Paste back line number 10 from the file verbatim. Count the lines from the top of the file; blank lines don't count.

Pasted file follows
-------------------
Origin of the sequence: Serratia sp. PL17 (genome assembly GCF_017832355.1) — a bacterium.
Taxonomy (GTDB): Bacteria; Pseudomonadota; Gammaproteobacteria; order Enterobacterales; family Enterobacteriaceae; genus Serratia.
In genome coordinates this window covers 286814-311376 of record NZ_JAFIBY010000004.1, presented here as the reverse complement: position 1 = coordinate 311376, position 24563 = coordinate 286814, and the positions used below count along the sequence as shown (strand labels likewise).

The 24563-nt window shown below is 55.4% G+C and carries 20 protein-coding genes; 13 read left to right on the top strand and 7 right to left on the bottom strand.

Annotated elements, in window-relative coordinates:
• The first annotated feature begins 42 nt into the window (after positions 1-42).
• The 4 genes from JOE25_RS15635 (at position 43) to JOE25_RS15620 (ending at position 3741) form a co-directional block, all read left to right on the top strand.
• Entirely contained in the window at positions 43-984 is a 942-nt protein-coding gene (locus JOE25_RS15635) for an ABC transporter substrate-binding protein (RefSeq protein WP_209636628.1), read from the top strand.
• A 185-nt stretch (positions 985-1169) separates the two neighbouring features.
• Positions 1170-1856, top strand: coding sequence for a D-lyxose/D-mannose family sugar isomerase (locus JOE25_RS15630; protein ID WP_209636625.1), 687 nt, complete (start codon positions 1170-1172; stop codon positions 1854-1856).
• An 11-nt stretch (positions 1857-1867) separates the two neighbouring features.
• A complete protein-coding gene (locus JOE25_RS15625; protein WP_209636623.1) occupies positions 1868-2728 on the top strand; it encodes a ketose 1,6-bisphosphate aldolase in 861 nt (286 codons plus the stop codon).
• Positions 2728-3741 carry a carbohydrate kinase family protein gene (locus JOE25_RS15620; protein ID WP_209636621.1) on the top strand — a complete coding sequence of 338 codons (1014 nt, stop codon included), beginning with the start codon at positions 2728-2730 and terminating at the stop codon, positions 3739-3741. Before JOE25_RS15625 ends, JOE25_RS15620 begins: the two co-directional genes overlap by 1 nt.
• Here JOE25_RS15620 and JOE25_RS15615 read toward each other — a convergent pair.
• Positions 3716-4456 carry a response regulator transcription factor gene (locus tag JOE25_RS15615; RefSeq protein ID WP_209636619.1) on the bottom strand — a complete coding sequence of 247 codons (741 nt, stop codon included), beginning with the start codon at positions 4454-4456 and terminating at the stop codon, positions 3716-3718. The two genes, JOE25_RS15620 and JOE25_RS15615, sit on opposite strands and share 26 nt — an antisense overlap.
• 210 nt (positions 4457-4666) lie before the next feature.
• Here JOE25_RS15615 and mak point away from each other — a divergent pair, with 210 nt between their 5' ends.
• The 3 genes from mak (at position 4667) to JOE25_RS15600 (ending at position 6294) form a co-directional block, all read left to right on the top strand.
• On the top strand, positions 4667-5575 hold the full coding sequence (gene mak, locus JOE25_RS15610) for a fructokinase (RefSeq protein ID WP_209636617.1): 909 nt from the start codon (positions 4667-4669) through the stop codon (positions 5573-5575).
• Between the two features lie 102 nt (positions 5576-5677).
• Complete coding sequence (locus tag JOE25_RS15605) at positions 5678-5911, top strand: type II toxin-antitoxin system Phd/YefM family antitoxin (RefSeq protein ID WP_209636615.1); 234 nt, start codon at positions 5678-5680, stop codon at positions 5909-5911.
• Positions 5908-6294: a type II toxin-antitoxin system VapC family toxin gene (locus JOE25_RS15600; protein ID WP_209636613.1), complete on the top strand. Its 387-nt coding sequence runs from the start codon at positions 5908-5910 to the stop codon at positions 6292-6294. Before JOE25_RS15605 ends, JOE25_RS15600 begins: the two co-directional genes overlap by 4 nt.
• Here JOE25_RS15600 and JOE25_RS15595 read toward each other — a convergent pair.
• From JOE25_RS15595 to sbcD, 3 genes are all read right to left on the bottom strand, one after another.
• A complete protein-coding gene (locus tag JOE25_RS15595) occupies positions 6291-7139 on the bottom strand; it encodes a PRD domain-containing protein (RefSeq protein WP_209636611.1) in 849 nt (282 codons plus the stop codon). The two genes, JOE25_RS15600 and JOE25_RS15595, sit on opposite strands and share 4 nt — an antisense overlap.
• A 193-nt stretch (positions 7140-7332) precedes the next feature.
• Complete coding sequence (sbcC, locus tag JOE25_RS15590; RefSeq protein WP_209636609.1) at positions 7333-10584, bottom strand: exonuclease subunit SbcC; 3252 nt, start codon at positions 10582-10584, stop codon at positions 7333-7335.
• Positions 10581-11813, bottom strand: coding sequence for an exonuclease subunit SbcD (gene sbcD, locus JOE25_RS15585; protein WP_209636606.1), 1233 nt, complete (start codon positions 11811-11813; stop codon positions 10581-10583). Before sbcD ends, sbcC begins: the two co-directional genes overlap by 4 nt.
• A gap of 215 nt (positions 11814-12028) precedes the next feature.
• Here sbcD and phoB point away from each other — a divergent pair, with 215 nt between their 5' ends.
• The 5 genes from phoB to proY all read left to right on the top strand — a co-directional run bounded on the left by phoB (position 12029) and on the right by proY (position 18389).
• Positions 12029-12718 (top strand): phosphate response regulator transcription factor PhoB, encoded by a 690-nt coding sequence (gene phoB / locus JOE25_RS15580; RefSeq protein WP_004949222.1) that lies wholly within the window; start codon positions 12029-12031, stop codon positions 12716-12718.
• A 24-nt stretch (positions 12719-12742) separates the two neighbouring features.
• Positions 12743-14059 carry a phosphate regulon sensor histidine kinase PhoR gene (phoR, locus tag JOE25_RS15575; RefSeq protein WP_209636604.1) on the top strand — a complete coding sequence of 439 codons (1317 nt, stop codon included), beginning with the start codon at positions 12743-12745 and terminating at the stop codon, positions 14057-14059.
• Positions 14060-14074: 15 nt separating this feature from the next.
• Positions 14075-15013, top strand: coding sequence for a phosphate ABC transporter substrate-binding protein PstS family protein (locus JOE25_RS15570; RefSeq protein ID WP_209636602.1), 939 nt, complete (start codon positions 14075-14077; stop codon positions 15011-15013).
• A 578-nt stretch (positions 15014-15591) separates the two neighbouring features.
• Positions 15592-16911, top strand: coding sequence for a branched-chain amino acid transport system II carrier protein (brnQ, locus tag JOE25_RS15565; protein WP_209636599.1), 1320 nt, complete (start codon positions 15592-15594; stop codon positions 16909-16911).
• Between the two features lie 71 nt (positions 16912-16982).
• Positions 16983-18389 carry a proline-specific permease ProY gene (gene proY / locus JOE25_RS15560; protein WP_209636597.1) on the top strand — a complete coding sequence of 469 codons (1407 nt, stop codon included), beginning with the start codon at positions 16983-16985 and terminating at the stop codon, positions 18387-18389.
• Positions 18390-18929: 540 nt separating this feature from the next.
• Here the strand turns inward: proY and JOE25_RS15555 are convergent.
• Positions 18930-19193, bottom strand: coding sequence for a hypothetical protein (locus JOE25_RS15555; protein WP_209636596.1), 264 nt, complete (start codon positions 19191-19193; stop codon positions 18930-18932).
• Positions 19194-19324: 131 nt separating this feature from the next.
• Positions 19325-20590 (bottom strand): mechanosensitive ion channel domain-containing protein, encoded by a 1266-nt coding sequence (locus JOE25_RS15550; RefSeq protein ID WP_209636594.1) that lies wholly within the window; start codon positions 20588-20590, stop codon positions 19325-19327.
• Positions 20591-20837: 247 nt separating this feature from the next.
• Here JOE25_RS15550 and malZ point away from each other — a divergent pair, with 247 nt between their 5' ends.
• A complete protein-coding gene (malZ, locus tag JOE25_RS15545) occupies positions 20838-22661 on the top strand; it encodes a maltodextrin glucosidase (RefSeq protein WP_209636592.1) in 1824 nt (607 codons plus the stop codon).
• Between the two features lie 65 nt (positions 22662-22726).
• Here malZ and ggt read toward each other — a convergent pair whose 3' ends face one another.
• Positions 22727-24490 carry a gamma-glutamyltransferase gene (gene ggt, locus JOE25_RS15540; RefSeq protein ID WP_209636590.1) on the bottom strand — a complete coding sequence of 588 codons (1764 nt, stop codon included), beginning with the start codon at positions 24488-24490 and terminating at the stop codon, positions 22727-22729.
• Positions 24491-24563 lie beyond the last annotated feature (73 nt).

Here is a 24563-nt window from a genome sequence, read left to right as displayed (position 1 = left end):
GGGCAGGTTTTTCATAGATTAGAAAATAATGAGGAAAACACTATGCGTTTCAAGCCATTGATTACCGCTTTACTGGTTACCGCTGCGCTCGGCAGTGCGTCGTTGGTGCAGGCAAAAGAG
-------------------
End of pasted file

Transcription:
• Positions 1170-1856, top strand: coding sequence for a D-lyxose/D-mannose family sugar isomerase (locus JOE25_RS15630; protein ID WP_209636625.1), 687 nt, complete (start codon positions 1170-1172; stop codon positions 1854-1856).